James Willmot Samuel Culham, TLt. HM Submarine Regent, RN, was the older brother of Frank Arthur Culham and had followed his father, into the RN. He was born 05/08/1918. In 1939 he was a sub-Lieut at the Royal Naval College, Greenwich. His submarine was sunk with the loss of all 63 crew when it hit a mine off the SE Italian coast on 18th April 1943. The submarine was reported missing presumed lost when it did not report in to Beirut on 1st may 1943. He too grew up and lived at College Farm House by the Church.
Herbert Armistice Haylock, Driver, 2093005, 287 Field Company, Royal Engineers. He grew up in the village and was a deliveryman for the Marriott’s, the butchers, before the war so was well known in the village. He was captured after the fall of Singapore, (13/01/1941) and died working on the notorious Burma Railway on 25th September 1943. He is buried in Thanbyuzayat War Cemetery, Burma where the bodies of those who died locally as well as those who died along the line were reinterred after the war. There is a little more information on him from his sister on the village web site page. In 1939 his family was living at 1 Flower Pot Road, and previously at Mangys (sic) Lane.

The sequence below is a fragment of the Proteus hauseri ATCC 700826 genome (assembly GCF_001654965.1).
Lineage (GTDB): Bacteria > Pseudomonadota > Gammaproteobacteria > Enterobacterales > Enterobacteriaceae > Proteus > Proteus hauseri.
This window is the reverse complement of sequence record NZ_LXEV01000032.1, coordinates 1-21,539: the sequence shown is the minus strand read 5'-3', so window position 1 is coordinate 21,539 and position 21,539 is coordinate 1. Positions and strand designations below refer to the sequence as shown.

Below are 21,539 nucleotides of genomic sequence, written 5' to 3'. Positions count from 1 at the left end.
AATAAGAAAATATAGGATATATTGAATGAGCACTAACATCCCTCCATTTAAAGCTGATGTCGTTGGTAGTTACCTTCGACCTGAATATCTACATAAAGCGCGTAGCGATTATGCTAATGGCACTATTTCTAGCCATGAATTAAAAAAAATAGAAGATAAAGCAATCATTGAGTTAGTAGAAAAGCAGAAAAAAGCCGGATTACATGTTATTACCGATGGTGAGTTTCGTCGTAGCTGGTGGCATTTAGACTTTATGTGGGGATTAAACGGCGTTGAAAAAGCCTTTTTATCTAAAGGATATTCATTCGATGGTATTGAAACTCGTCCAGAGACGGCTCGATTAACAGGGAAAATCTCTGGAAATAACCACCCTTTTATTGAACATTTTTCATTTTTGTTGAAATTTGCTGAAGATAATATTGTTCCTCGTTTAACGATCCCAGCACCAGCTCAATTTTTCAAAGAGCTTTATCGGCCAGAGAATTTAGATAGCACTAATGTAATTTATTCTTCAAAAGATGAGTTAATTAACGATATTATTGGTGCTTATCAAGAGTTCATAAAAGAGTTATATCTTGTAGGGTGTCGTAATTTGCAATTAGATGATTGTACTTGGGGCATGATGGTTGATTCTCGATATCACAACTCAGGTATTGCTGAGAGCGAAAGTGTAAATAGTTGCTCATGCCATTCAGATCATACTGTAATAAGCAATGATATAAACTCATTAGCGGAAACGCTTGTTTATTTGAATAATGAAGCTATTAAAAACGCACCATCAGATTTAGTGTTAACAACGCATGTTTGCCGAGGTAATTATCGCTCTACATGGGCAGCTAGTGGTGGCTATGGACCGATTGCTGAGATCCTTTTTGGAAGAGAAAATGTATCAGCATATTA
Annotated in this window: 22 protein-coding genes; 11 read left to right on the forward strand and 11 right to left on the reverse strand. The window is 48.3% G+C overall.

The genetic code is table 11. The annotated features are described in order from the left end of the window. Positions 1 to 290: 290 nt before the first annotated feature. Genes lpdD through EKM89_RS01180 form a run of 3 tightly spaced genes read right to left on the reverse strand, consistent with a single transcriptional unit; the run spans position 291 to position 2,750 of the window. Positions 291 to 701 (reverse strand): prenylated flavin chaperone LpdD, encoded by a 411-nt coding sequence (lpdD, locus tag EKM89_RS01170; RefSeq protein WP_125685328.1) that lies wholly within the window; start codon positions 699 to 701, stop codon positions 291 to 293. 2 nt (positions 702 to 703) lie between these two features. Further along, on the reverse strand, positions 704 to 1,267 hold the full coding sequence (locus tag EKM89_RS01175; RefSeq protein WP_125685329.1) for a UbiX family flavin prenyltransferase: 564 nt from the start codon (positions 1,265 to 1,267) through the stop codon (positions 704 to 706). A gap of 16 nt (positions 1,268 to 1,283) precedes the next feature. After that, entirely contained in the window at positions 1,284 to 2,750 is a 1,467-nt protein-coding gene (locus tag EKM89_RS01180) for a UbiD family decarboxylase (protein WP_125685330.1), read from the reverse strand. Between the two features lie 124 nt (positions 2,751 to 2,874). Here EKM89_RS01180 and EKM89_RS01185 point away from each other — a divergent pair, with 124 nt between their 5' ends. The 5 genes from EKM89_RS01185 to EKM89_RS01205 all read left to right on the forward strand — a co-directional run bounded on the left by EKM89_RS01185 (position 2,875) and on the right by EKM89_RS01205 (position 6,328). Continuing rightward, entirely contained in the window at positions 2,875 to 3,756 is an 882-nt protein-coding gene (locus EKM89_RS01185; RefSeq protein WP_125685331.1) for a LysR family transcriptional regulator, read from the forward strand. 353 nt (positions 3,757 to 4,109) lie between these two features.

Douglas Victor Howe, (Ginger). Private 59333523, 1st Bn, The Cambridgeshire Regiment Suffolk Regiment was the son of Charles and Florence Howe of 2 Heath cottages. Mrs. Camp remembers him living at Duxford Grange Farm and working at Parkers poultry farm in Thriplow. His father worked as a RAF officer’s batman in 1939. He died on Monday 5th August 1940, near North Walsham, Norfolk. The 1st Bn was assigned to home defense duties at the time around the Norfolk and East Anglian coast. Mrs. Camp wrote that he died when a mine exploded. He is buried at Thriplow, St Georges, churchyard, and also remembered on the Sawston Village College memorial.
Philip S Marriott, DFM, Flight Lieutenant, 119348, RAFVR, was the only son of Samuel H Marriott and Emily Marriott, master butchers, of High St, Duxford and husband of Joan Mary Marriott, nee Humble, who married in the summer of 1941. He was awarded his DFM when a flight sergeant in 1941 when flying with 115 Squadron, for his actions in putting out a fire on board and saving crew and plane. He was killed on Thursday 11th March whilst taking a training flight with 15 OTU, when he took off in a Wellington Mk111, X3874, at 10.30 am. The port engine lost power and the aircraft dived down at 1115 just east of Didcot. All the crew were killed. He is buried in St Peter’s churchyard.